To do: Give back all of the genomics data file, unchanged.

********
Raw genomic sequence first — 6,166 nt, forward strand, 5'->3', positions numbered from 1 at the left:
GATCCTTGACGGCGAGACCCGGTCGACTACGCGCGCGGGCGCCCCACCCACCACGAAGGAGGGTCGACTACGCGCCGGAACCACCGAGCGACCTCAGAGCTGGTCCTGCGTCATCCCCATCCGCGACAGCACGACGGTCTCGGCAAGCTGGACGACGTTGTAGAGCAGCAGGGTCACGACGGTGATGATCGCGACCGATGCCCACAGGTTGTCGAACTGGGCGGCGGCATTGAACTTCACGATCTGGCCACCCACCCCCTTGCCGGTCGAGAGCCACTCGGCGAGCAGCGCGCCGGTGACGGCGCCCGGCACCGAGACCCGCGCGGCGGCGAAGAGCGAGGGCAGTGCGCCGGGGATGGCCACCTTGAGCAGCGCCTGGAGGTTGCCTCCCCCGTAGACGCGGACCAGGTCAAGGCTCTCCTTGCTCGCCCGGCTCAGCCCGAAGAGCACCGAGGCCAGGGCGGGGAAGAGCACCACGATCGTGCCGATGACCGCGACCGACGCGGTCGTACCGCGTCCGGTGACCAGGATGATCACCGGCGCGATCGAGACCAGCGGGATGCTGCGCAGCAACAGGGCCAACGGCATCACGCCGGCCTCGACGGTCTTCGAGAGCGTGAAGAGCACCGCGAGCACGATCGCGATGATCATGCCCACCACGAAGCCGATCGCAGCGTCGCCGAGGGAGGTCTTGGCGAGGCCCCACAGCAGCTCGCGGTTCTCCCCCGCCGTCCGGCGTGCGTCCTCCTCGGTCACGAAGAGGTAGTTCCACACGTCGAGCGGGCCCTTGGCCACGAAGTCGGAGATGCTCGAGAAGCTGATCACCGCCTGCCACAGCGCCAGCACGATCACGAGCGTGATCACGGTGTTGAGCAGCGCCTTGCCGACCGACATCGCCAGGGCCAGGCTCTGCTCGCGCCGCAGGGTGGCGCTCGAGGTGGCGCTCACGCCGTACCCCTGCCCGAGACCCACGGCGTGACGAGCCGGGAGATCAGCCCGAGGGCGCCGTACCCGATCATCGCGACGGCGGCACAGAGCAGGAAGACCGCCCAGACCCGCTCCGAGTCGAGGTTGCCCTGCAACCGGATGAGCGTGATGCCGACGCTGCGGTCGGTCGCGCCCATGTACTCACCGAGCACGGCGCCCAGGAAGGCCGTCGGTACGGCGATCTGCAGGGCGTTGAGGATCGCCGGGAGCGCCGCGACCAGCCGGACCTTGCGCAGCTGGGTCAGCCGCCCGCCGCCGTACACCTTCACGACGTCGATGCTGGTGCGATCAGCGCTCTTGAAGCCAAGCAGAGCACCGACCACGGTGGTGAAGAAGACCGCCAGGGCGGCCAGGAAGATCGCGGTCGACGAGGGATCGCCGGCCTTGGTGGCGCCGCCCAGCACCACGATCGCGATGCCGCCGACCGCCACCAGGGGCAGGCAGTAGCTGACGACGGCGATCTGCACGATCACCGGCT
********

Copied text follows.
Raw genomic sequence first — 6,166 nt, forward strand, 5'->3', positions numbered from 1 at the left:
GATCCTTGACGGCGAGACCCGGTCGACTACGCGCGCGGGCGCCCCACCCACCACGAAGGAGGGTCGACTACGCGCCGGAACCACCGAGCGACCTCAGAGCTGGTCCTGCGTCATCCCCATCCGCGACAGCACGACGGTCTCGGCAAGCTGGACGACGTTGTAGAGCAGCAGGGTCACGACGGTGATGATCGCGACCGATGCCCACAGGTTGTCGAACTGGGCGGCGGCATTGAACTTCACGATCTGGCCACCCACCCCCTTGCCGGTCGAGAGCCACTCGGCGAGCAGCGCGCCGGTGACGGCGCCCGGCACCGAGACCCGCGCGGCGGCGAAGAGCGAGGGCAGTGCGCCGGGGATGGCCACCTTGAGCAGCGCCTGGAGGTTGCCTCCCCCGTAGACGCGGACCAGGTCAAGGCTCTCCTTGCTCGCCCGGCTCAGCCCGAAGAGCACCGAGGCCAGGGCGGGGAAGAGCACCACGATCGTGCCGATGACCGCGACCGACGCGGTCGTACCGCGTCCGGTGACCAGGATGATCACCGGCGCGATCGAGACCAGCGGGATGCTGCGCAGCAACAGGGCCAACGGCATCACGCCGGCCTCGACGGTCTTCGAGAGCGTGAAGAGCACCGCGAGCACGATCGCGATGATCATGCCCACCACGAAGCCGATCGCAGCGTCGCCGAGGGAGGTCTTGGCGAGGCCCCACAGCAGCTCGCGGTTCTCCCCCGCCGTCCGGCGTGCGTCCTCCTCGGTCACGAAGAGGTAGTTCCACACGTCGAGCGGGCCCTTGGCCACGAAGTCGGAGATGCTCGAGAAGCTGATCACCGCCTGCCACAGCGCCAGCACGATCACGAGCGTGATCACGGTGTTGAGCAGCGCCTTGCCGACCGACATCGCCAGGGCCAGGCTCTGCTCGCGCCGCAGGGTGGCGCTCGAGGTGGCGCTCACGCCGTACCCCTGCCCGAGACCCACGGCGTGACGAGCCGGGAGATCAGCCCGAGGGCGCCGTACCCGATCATCGCGACGGCGGCACAGAGCAGGAAGACCGCCCAGACCCGCTCCGAGTCGAGGTTGCCCTGCAACCGGATGAGCGTGATGCCGACGCTGCGGTCGGTCGCGCCCATGTACTCACCGAGCACGGCGCCCAGGAAGGCCGTCGGTACGGCGATCTGCAGGGCGTTGAGGATCGCCGGGAGCGCCGCGACCAGCCGGACCTTGCGCAGCTGGGTCAGCCGCCCGCCGCCGTACACCTTCACGACGTCGATGCTGGTGCGATCAGCGCTCTTGAAGCCAAGCAGAGCACCGACCACGGTGGTGAAGAAGACCGCCAGGGCGGCCAGGAAGATCGCGGTCGACGAGGGATCGCCGGCCTTGGTGGCGCCGCCCAGCACCACGATCGCGATGCCGCCGACCGCCACCAGGGGCAGGCAGTAGCTGACGACGGCGATCTGCACGATCACCGGCT